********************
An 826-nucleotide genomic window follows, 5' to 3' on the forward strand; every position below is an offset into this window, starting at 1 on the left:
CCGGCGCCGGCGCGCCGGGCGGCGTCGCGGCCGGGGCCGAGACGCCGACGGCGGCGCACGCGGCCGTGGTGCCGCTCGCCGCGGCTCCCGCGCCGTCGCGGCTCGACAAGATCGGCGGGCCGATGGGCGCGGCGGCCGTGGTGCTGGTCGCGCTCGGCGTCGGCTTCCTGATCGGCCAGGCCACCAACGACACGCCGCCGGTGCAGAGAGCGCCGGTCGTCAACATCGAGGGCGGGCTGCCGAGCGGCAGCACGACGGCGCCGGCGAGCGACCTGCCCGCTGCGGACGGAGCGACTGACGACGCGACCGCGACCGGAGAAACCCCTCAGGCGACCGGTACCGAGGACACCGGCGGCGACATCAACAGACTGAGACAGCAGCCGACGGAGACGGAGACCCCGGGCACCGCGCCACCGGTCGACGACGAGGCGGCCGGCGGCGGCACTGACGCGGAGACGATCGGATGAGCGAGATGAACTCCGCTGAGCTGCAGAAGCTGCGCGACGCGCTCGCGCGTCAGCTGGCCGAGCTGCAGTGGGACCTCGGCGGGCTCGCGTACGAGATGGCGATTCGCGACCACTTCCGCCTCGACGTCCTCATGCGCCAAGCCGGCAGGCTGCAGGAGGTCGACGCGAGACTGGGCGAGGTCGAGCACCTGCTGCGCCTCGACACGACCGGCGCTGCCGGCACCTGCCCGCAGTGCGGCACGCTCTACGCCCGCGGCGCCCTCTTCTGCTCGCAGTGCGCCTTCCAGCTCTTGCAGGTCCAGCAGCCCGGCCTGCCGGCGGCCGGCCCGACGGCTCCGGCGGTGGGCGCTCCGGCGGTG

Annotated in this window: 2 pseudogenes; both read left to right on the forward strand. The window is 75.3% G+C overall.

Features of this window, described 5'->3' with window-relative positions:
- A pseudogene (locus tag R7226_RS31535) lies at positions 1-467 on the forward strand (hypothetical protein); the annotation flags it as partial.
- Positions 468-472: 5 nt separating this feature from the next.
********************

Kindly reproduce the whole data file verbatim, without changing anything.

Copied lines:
An 826-nucleotide genomic window follows, 5' to 3' on the forward strand; every position below is an offset into this window, starting at 1 on the left:
CCGGCGCCGGCGCGCCGGGCGGCGTCGCGGCCGGGGCCGAGACGCCGACGGCGGCGCACGCGGCCGTGGTGCCGCTCGCCGCGGCTCCCGCGCCGTCGCGGCTCGACAAGATCGGCGGGCCGATGGGCGCGGCGGCCGTGGTGCTGGTCGCGCTCGGCGTCGGCTTCCTGATCGGCCAGGCCACCAACGACACGCCGCCGGTGCAGAGAGCGCCGGTCGTCAACATCGAGGGCGGGCTGCCGAGCGGCAGCACGACGGCGCCGGCGAGCGACCTGCCCGCTGCGGACGGAGCGACTGACGACGCGACCGCGACCGGAGAAACCCCTCAGGCGACCGGTACCGAGGACACCGGCGGCGACATCAACAGACTGAGACAGCAGCCGACGGAGACGGAGACCCCGGGCACCGCGCCACCGGTCGACGACGAGGCGGCCGGCGGCGGCACTGACGCGGAGACGATCGGATGAGCGAGATGAACTCCGCTGAGCTGCAGAAGCTGCGCGACGCGCTCGCGCGTCAGCTGGCCGAGCTGCAGTGGGACCTCGGCGGGCTCGCGTACGAGATGGCGATTCGCGACCACTTCCGCCTCGACGTCCTCATGCGCCAAGCCGGCAGGCTGCAGGAGGTCGACGCGAGACTGGGCGAGGTCGAGCACCTGCTGCGCCTCGACACGACCGGCGCTGCCGGCACCTGCCCGCAGTGCGGCACGCTCTACGCCCGCGGCGCCCTCTTCTGCTCGCAGTGCGCCTTCCAGCTCTTGCAGGTCCAGCAGCCCGGCCTGCCGGCGGCCGGCCCGACGGCTCCGGCGGTGGGCGCTCCGGCGGTG

Annotated in this window: 2 pseudogenes; both read left to right on the forward strand. The window is 75.3% G+C overall.

Features of this window, described 5'->3' with window-relative positions:
- A pseudogene (locus tag R7226_RS31535) lies at positions 1-467 on the forward strand (hypothetical protein); the annotation flags it as partial.
- Positions 468-472: 5 nt separating this feature from the next.